How to Make Your Own Six-Pointed Paper Snowflakes

Step 1.

First, begin with a square piece of copy paper. I usually make two snowflakes for every 8.5"x11" piece of paper, so I first cut the paper in half, and then make a square from each half. This makes a snowflake about 5" across.

Step 2.

Fold the square of paper diagonally to make a triangle.

Step 3.

Fold this larger triangle in half to make a smaller triangle.

Step 4.

Imagine the triangle in thirds, and fold the right third over.

Step 5.

Fold the left third over.

Step 6.

Cut off the top of the paper at an angle. Cutting at an angle is what makes the points of the snowflake. Eventually, you'll learn to cut at different angles to make snowflakes with points that are more or less sharp.

Step 7.

This is where your imagination comes in. Begin cutting away from the sides of the paper. Usually, cutting small triangles from the sides is easiest, but don't forget to try other shapes.

For this snowflake, I altered the top edge a little to make my points a different shape. I also cut out a piece with a "spiky" edge. Use your imagination!

 I don't use patterns for my snowflakes: I just cut as I go. My snowflakes are never the same because I don't usually plan out my snowflakes. Sometimes I find a new cut or shape that I like, and I may use the same technique on a different snowflake, but I don't copy the whole snowflake.

Step 8.

Unfold the paper very carefully.

The snowflake will not lay flat right away, so I like to tuck them between the pages of a book for a while before displaying them.


- Make sure you have sharp scissors and clean hands. Dirty hands make for dingy snowflakes!

-A tiny piece of double-sided tape behind each point is a good way to stick them to a surface. I love to put mine on windows so that they're visible from inside and out. They show up beautifully at night against the dark glass.

-Avoid what I call "blank space". This is when you're cutting your snowflake in Step 7, and you leave behind big spaces of blank paper in your snowflake. Generally, anything thicker than 1/4th of an inch gets cut down into a thinner line, or by decorated it in some way (like by making tiny triangle snips all along the edge to give it "teeth"). Otherwise, when you open your snowflake, it will have thick, clunky lines instead of nice delicate ones.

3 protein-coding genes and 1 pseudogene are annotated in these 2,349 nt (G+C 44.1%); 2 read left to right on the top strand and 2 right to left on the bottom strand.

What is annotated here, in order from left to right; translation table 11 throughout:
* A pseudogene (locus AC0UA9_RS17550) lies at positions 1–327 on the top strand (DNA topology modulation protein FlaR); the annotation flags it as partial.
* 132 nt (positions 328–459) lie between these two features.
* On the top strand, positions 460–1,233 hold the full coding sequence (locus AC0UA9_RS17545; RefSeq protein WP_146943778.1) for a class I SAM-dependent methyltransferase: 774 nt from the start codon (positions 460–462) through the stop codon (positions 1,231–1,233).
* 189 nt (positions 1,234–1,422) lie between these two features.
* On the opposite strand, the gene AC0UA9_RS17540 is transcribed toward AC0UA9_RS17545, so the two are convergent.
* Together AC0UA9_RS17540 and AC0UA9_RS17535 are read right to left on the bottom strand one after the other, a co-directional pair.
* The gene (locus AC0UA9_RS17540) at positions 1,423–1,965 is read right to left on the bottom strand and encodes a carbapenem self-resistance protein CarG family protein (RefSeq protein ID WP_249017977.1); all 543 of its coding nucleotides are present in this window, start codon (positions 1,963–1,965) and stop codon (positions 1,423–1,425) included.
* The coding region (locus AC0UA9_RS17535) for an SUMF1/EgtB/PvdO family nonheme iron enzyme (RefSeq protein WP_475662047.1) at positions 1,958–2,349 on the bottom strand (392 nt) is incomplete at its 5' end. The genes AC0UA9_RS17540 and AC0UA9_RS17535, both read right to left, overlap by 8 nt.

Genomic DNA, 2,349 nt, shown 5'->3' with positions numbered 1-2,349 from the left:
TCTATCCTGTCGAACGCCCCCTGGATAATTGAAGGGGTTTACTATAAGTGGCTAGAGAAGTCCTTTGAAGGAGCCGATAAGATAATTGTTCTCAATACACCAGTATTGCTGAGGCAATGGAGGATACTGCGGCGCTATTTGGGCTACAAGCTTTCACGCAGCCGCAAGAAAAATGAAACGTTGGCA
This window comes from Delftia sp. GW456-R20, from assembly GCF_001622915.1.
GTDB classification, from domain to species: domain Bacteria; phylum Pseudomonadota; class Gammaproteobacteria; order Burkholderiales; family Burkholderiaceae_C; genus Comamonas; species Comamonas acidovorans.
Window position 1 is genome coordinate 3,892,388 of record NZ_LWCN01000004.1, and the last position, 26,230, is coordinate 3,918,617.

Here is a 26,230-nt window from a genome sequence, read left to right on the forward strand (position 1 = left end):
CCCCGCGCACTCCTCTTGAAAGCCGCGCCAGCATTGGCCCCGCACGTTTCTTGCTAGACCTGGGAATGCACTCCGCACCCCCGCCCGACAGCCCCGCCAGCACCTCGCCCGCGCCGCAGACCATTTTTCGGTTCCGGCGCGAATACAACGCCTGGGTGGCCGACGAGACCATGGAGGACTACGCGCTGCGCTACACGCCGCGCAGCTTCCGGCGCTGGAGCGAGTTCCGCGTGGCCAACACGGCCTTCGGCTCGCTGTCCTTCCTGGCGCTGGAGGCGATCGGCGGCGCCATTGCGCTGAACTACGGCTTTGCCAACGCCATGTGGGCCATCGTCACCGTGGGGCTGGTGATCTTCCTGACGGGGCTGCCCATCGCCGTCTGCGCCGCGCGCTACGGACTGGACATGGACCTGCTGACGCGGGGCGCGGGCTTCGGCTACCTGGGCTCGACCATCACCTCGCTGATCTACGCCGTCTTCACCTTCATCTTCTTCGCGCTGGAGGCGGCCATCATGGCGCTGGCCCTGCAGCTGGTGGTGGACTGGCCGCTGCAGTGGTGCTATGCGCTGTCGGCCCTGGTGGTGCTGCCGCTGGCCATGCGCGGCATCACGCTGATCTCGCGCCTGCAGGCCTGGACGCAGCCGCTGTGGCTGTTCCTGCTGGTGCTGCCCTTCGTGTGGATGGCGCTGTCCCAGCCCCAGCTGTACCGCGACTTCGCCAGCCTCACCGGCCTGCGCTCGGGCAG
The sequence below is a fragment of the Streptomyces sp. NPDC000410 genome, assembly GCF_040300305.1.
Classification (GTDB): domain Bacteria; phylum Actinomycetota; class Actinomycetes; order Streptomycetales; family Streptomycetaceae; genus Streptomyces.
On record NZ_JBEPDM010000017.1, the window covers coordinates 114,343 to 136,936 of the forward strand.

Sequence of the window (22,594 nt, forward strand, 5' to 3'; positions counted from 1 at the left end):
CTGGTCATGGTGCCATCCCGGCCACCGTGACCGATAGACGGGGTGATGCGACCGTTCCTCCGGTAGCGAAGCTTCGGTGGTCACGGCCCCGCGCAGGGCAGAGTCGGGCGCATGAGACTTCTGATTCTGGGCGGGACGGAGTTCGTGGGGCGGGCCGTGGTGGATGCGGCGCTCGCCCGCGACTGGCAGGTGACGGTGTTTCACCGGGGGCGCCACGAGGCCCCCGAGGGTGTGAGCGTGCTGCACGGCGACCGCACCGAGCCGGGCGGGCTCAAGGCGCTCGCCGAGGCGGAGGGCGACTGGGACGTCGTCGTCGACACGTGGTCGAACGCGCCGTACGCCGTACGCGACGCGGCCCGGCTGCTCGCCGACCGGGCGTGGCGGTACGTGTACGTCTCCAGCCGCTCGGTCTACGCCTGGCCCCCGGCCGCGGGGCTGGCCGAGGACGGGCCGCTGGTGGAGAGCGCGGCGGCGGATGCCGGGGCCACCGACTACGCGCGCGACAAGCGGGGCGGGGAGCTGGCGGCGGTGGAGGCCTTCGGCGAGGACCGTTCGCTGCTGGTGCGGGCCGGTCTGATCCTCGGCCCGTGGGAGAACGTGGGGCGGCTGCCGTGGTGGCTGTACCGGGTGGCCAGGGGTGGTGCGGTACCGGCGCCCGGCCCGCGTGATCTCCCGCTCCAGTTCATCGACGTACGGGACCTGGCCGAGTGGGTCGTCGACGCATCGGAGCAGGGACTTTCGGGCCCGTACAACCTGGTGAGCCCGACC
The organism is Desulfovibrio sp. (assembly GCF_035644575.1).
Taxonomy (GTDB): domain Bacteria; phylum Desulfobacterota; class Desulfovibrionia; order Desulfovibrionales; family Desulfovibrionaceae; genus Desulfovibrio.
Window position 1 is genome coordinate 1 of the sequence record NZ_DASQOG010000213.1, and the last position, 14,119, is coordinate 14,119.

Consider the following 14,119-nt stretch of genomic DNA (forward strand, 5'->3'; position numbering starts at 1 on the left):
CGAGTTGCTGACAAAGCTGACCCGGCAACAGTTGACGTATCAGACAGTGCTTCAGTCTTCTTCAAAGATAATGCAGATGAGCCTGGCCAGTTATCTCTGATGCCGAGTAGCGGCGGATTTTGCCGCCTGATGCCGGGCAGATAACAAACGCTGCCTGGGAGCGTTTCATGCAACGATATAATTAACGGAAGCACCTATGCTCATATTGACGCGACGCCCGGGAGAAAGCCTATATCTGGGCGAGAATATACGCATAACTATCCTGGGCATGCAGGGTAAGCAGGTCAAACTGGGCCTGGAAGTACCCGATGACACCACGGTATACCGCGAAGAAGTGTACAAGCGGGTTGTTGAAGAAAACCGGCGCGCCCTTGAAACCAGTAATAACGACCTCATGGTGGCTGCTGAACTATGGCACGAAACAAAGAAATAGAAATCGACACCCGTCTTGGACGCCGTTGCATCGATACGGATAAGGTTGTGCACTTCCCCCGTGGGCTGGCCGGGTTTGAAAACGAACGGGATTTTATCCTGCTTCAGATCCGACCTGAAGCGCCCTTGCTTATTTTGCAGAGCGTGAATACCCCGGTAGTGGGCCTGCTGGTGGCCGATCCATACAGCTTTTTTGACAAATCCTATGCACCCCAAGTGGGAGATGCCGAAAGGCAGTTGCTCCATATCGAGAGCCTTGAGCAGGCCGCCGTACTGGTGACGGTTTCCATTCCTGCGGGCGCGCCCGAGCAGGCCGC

-I usually make my snowflakes while sitting down on a couch or chair with a coffee table in front of me, and a small trash can between my knees. This way I can lean forward to fold the paper on the table, and then sit up and snip bits of paper into the trash can. This makes less mess.

-When folding, steps 4-5 are the hardest, when you have to try and estimate thirds. Often, you'll fold the second third over, only to discover that it doesn't line up exactly in thirds. You'll have to unfold and refold until it's as exact as you can get it. The closer to exact thirds you can get it, the more symmetrical your snowflake will be. As it is, the thickness of the paper and the amount of folding that you do will make it so that making a precisely symmetrical snowflake is almost impossible. This will be most obvious in the center of the snowflake: look at some of mine. The star in the middle of some is not perfectly symmetrical. It happens. Real snowflakes have defects too, so don't worry about it.

-Some people recommend using cuticle scissors so that you can make even more intricate snowflakes. I don't like this for two reasons. First, cuticle scissors are not comfortable in your hand. A comfortable grip is essential. Second, it is possible to get too intricate. Too many tiny snips and not enough shaping will just make your snowflakes look like lace doilies.

-Snowflake experts recommend using tracing paper and an x-acto knife to make snowflakes, to make them even more delicate and more perfectly symmetrical. However, I still like plain paper and scissors, since those are things that anyone has and you can use them with kids.